Last year 14 million Americans paid for tax prep that they could have had for free. Are you one of those people? Today, we’ll take a look at why people are spending money they don’t need to and how to rectify that. I’ll also answer some insightful listener questions concerning legal documents for retirees, the rule of 55, and whether we have reached the end of the bull market. So grab your headphones and pay attention so that you can level up your knowledge to make the best of your retirement.Today, we’ll take a look at why people are spending money they don’t need to and how to rectify that. Click To Tweet
Outline of This Episode
- [1:22] Are you paying for tax preparation services when you shouldn’t have?
- [4:00] Can a person roll their old 401K’s into their current employer plan?
- [6:18] What legal paperwork is important to have on hand in retirement?
- [12:58] Is the bull market over?
Why are millions of Americans paying for tax prep that could be free?
If you earn under $69,000 you don’t need to be paying for tax preparation services. The IRS created the free file program in 2003 which is eligible to the 104 million Americans who make less than $69,000. Unfortunately, the service is so confusing that only 2.5 million people actually use it. Instead, taxpayers use professional help or tax software to help them file their taxes. If you make less than $69,000 and use those tax preparation services make sure that the service is fully transparent. Consider using the free file program to save money on tax preparation.Are you one of those people that paid for tax prep services that didn't have to? Click To Tweet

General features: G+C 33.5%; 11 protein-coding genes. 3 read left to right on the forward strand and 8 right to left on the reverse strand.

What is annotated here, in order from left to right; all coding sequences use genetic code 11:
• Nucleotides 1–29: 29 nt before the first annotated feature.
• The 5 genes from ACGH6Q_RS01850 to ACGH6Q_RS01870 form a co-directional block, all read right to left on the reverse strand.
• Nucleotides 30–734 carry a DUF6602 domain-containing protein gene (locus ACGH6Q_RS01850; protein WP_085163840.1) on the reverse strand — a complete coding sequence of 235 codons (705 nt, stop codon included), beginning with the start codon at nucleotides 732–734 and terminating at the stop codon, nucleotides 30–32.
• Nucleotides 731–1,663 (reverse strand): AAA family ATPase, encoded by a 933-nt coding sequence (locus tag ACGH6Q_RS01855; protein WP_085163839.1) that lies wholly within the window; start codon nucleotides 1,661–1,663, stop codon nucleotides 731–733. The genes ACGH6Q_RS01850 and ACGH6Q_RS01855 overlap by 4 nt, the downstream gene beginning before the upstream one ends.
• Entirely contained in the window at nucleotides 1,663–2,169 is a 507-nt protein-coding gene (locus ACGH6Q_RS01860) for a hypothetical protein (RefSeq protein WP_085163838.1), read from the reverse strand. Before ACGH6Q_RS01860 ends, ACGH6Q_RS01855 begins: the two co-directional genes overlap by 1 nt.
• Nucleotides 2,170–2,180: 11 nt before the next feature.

Can a person roll their old IRAs and 401K’s into their current employer plan?
Mark has a question about the rule of 55. He thinks that if he rolls traditional IRAs and old 401K’s into his current employer’s plan would give him more money to access. Yes, you can move outside IRA’s into your employer-sponsored plan before you retire as long as your current employer allows it. Doing so would make those funds available for the age of 55 rule. The 55 rule allows you to move funds directly from your employer-sponsored plan before age 59 ½. Find out why you don’t need to roll all of your funds into that program by listening to this episode of Retirement Starts Today.
What legal paperwork is important to have on hand in retirement?
I’m not an attorney nor do I play one on tv so take my suggestions with a grain of salt. I think it is important to have the big 3: a power of attorney, a will, and a healthcare directive.
I find in my financial planning practice that it is important for married couples to have a power of attorney on hand. Creating a power of attorney can prevent any future problems especially if one spouse becomes incapacitated for some reason.
It may be a headache and a bit of an upfront expense to get this legal paperwork in order, but it will save you and your beneficiaries plenty of money and grief in the future.I think it is important to have the big 3: a power of attorney, a will, and a healthcare directive. Click To Tweet
Is the bull market over?
Despite most of the financial industry saying that we are still in a bull market, I think it may be over. There are a lot of nuances to deciding whether we are still in a bull market or entering a bear market, but it is really all about the headlines. The important thing to remember in any market is to devise a plan that can work through any scenario. Don’t let the headlines sway you from your strategy. Create a swiss army knife portfolio that can see you through your retirement.
Resources & People Mentioned
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